Saturday, February 05, 2005

I haven't complained about the Cataloonies for a while, so here goes. To my knowledge, in Catalonia, right now, it is legal to label your product either in Spanish, in Catalan, or both. This, right here, is dangerous, because the problem is that EVERYONE in Catalonia can read Spanish, including all of the many visitors from other parts of Spain and quite a few of the visitors from foreign countries, but my guess is that one-quarter of locals and 99% of visitors from other parts of Spain and foreign countries can't read Catalan.

Now, most of the time Catalan and Spanish are quite similar, but occasionally there might be a major problem. Take, for example, my mom (in real life). She's both diabetic and allergic to gluten. Let's imagine my mom is a working-class immigrant from Andalusia who's been here in Barcelona for 25 years but isn't well-educated and can barely read Spanish, much less Catalan. Fair enough? There are quite a few people like that. Now, my mom can figure out that "trigo" means "wheat" and that "azúcar" means sugar, and she knows enough to read the labels on food products to check if they contain those things. But will she be able to figure out that "blat", not "trigo", is Catalan for wheat, and that "sucre", not "azúcar", is Catalan for sugar? This is why all product labels should be in Spanish because EVERYONE understands it. If companies want to label in Catalan as well, that's just fine, but they should be required to label in Spanish.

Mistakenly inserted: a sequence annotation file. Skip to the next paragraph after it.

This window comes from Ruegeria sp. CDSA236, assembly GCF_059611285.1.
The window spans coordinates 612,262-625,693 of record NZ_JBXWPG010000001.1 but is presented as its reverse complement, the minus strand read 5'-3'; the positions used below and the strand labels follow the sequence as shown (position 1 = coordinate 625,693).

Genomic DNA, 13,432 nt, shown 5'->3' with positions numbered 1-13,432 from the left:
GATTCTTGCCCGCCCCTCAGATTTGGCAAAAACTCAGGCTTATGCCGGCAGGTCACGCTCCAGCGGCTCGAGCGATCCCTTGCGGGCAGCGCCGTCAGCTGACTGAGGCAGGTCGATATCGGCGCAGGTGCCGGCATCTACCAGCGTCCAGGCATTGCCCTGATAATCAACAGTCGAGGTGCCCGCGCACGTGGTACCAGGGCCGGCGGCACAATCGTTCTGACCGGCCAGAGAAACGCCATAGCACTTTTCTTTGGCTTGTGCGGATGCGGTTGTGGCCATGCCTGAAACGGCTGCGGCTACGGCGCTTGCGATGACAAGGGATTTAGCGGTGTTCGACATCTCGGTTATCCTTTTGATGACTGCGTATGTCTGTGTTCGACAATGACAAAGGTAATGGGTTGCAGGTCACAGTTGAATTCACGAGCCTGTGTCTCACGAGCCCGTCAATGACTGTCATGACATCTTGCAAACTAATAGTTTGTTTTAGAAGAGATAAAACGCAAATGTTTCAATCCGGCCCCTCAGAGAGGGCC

Another example is highway signs. Now, most of the time Spanish and Catalan are pretty much the same. "Centre Ciutat" is pretty much the same as "Centro Ciudad". But all highway signs should be in Spanish because it's the language everybody can read, including all drivers from other parts of Spain and many from foreign countries; for example, every trucker who covers the Alicante-Copenhagen route, knows how to read Spanish, no matter if he's Danish or German or French. But would a guy from Cuenca driving to Gerona, or a working-class van driver from El Prat, know how to figure out this temporary sign that was up for a couple of years in the very early '90s while they were working on the N-II, the main Barcelona-Zaragoza-Madrid highway: "Perill. Pont tancat." Which, in Spanish, would be "Peligro. Puente cerrado." or in English, "Danger. Bridge closed."?

Again, if the Catalan government wants to require the use of Catalan on road signs in Catalonia, that seems fair enough, but it makes absolutely no sense not to put them up in Spanish as well.

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